I mean maybe someone can explain this to me. Why isn't HIGHMEM64 enabled by default on the kernel-huge-smp? The very name of the kernel is HUGE. So why isn't it built for systems that require the maximum amount of resources available? Why are we being forced to create a kernel with a major option not provided by default. Almost anyone who has a new processor and motherboard, will have the option of using memory in amounts larger than 4GBs. I mean, for crying out loud. Windows is hamstrung to 4GBs. Is the kernel-huge only supposed to be a clone of the Windows limitation?

With the new Intel i7 motherboards, no one is going to be content for long with the limitation of 4GBs. Those boards use a minimum of 6GBs, and a maximum of 72GBs (using 4GB modules). Even on an old socket-775 board, using the Intel ich10r northbridge chip, the maximum amount of available memory is 16GBs. So am I the only one who has thought about this?

Shingoshi

Last edited by Shingoshi; 05-09-2009 at 10:19 PM.
 
Old 05-09-2009, 10:52 PM   #22
mRgOBLIN
Slackware Contributor
 
Registered: Jun 2002
Location: New Zealand
Distribution: Slackware
Posts: 999

Rep: Reputation: 227Reputation: 227Reputation: 227
It's called HUGE because it's built with everything (Kitchen sink and all) included and is not a reference to the amount of addressable memory.

It's not a conspiracy... honest
 
Old 05-09-2009, 11:35 PM   #23
Shingoshi
Member
 
Registered: Oct 2006
Location: Cochise County, Arizona
Distribution: Gentoo-AMD64 / Slackware64-Current
Posts: 474
Blog Entries: 28

Rep: Reputation: 34
I made no mention or implication of conspiracy.

Quote:
Originally Posted by mRgOBLIN View Post
It's called HUGE because it's built with everything (Kitchen sink and all) included and is not a reference to the amount of addressable memory.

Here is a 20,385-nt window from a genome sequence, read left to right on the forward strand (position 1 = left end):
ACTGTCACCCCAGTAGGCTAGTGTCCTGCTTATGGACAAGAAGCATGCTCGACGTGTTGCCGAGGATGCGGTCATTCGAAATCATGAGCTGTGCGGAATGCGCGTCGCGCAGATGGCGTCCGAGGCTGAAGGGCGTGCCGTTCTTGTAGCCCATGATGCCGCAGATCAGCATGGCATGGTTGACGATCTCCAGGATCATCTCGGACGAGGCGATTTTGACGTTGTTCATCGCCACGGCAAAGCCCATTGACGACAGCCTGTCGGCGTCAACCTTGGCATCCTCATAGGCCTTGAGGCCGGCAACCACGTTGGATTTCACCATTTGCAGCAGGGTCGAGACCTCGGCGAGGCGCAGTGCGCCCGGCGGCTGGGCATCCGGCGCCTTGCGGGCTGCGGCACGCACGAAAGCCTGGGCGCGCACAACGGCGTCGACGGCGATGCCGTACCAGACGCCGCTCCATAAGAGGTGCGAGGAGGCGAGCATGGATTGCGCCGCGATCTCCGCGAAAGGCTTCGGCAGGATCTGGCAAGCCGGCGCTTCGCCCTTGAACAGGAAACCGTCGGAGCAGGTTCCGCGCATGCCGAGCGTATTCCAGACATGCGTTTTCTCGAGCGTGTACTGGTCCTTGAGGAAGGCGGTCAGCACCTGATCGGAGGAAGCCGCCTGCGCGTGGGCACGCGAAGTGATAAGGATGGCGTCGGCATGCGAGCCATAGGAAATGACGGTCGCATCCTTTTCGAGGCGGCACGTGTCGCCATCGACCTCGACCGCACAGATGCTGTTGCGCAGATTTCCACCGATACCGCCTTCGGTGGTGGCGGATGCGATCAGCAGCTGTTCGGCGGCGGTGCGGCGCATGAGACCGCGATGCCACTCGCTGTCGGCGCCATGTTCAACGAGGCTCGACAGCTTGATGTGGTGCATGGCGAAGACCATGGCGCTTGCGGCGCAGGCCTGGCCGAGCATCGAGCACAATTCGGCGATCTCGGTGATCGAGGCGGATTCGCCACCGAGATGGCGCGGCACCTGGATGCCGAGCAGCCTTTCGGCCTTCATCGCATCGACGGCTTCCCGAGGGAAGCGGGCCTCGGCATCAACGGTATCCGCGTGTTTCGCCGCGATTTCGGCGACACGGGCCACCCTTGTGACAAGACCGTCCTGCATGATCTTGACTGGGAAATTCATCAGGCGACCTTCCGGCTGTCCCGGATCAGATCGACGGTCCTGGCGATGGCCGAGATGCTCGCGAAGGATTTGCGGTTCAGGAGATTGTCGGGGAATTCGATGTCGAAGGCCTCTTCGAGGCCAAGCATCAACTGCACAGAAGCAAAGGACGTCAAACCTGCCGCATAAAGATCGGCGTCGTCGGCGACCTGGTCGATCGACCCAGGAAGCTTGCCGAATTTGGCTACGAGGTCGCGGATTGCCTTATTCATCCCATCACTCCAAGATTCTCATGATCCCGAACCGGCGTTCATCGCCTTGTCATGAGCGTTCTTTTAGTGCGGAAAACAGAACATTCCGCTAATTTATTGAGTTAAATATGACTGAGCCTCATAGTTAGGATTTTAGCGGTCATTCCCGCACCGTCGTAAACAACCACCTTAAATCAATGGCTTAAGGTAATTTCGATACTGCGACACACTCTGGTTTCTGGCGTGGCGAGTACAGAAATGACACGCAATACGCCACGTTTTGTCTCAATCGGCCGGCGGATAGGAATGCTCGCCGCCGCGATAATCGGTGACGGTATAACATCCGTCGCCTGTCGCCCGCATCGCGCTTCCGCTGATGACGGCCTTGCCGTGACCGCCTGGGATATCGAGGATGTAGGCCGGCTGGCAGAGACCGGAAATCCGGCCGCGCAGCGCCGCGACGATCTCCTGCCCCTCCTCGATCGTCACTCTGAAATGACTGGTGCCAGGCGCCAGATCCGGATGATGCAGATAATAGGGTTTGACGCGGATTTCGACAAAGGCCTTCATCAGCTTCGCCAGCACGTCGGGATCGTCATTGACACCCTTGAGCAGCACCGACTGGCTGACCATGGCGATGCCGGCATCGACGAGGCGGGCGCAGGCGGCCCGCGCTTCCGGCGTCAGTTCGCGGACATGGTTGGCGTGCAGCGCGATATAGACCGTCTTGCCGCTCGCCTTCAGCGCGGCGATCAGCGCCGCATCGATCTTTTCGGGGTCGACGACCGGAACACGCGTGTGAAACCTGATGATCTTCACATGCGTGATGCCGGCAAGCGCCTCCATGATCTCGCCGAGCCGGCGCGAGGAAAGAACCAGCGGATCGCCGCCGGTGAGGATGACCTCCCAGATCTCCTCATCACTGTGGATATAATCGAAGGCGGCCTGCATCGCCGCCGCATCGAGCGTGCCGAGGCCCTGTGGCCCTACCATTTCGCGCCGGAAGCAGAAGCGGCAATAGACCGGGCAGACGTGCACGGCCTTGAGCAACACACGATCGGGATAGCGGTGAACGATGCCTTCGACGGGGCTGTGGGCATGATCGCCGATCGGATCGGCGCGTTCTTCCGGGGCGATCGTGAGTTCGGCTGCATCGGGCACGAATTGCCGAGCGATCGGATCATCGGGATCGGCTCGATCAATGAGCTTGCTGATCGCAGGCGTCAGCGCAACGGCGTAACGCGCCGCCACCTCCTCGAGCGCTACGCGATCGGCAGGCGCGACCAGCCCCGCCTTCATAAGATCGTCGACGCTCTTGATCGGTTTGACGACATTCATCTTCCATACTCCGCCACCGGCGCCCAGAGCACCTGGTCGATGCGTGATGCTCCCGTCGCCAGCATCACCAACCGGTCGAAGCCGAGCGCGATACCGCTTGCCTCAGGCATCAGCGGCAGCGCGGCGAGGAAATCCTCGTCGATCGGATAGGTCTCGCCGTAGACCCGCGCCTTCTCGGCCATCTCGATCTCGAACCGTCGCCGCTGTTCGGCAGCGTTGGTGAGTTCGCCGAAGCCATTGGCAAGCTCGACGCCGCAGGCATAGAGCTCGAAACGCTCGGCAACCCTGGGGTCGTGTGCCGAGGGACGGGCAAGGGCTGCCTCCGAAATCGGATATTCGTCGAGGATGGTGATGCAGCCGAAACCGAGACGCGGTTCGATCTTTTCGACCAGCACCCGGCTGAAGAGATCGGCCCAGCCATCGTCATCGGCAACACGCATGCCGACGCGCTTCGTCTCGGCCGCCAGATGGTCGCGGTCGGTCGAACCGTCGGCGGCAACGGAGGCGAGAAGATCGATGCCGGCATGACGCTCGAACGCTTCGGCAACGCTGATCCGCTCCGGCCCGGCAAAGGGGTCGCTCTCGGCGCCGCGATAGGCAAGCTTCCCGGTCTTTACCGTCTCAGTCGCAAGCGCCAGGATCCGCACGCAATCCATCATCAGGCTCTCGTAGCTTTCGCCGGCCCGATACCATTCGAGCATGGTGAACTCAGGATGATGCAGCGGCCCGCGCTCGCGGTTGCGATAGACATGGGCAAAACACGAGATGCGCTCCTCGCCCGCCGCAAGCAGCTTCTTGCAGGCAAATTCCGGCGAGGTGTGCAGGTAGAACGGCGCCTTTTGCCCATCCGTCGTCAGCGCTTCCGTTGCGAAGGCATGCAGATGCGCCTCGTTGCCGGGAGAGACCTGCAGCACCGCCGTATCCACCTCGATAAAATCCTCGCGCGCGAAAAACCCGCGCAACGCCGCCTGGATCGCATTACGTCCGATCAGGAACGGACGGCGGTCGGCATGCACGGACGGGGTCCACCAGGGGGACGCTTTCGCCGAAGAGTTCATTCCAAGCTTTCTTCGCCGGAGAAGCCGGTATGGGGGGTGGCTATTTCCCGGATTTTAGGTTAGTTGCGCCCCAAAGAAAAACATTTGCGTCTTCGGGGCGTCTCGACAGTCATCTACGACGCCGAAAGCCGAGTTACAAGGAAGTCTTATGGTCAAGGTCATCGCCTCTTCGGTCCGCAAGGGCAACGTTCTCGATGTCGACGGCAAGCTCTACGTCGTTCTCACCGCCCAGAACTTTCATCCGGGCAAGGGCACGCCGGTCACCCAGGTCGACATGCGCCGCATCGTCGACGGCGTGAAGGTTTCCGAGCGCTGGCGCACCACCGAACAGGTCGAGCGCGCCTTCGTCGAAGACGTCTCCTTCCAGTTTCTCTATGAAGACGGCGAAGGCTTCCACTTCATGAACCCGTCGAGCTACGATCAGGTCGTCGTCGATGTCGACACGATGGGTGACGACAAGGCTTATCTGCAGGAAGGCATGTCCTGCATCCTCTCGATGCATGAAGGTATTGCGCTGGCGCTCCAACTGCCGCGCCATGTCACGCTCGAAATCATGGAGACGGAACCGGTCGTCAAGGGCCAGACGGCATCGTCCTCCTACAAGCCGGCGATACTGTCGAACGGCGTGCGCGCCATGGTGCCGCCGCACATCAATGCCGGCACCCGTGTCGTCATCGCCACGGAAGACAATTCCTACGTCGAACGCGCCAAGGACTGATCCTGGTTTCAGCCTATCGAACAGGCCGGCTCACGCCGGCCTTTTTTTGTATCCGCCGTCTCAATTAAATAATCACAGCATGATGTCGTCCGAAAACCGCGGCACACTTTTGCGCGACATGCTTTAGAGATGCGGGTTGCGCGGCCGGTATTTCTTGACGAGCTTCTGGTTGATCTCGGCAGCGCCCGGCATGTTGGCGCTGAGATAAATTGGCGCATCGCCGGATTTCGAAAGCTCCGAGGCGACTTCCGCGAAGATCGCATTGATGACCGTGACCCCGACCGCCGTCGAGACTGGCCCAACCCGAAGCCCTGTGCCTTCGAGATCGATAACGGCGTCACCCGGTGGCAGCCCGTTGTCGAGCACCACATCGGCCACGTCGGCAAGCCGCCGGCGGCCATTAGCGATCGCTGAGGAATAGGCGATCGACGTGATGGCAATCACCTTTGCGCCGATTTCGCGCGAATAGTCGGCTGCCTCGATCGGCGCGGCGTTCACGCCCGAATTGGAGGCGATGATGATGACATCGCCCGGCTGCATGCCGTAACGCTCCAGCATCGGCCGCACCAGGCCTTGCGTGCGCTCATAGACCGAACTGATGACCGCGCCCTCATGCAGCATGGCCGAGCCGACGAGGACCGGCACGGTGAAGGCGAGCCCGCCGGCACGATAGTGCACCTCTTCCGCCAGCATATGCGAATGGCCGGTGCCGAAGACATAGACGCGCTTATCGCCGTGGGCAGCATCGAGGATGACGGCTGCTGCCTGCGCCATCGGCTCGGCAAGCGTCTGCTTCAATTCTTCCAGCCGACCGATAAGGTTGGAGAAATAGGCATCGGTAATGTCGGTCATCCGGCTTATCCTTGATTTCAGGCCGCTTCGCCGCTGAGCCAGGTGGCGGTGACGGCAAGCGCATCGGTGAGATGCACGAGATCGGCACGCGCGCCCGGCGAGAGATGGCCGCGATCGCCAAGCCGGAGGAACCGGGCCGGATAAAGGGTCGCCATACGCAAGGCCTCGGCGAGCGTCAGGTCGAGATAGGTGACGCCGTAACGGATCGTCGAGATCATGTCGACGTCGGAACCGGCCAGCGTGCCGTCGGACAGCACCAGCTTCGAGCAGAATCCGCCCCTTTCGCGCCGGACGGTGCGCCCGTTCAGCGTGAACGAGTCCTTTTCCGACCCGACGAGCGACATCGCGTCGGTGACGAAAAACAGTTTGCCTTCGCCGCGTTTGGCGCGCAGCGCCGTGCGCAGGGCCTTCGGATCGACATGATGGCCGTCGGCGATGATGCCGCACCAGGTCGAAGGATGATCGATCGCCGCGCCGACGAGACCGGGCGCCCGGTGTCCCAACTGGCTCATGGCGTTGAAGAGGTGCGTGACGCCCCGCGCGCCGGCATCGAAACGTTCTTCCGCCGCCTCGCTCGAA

It's not a conspiracy... honest
I was asking about the apparent lack of consistency (not conspiracy) here. If it's called HUGE for the sake of "everything in it", that level of completeness should also include (by implication) the amount of memory that can be used. And what may have been good in the past, isn't going to satisfy the concerns I've raised about our current (Intel i7 et. al.) state technology. It is simply no longer adequate to NOT provide compiled kernels with the maximum amount of memory available. Conspiracy or not!

Shingoshi
ps. The HIGHMEM option is likely going to have to be raised to match the new systems (with more than 64GBs) that can run 32-bit Linux.

Last edited by Shingoshi; 05-09-2009 at 11:37 PM.
 
Old 05-10-2009, 07:40 AM   #24
Alien Bob
Slackware Contributor
 
Registered: Sep 2005
Location: Eindhoven, The Netherlands
Distribution: Slackware
Posts: 5,393

Rep: Reputation: Disabled
Quote:
Originally Posted by Shingoshi View Post
I was asking about the apparent lack of consistency (not conspiracy) here. If it's called HUGE for the sake of "everything in it", that level of completeness should also include (by implication) the amount of memory that can be used.
Once again, do not confuse the name "huge" in this kernel with the addressable memory. It is huge because it contains as much drivers as possible to allow installation on a variety of hardware.

It's explained like this in CHANGES_AND_HINTS.TXT: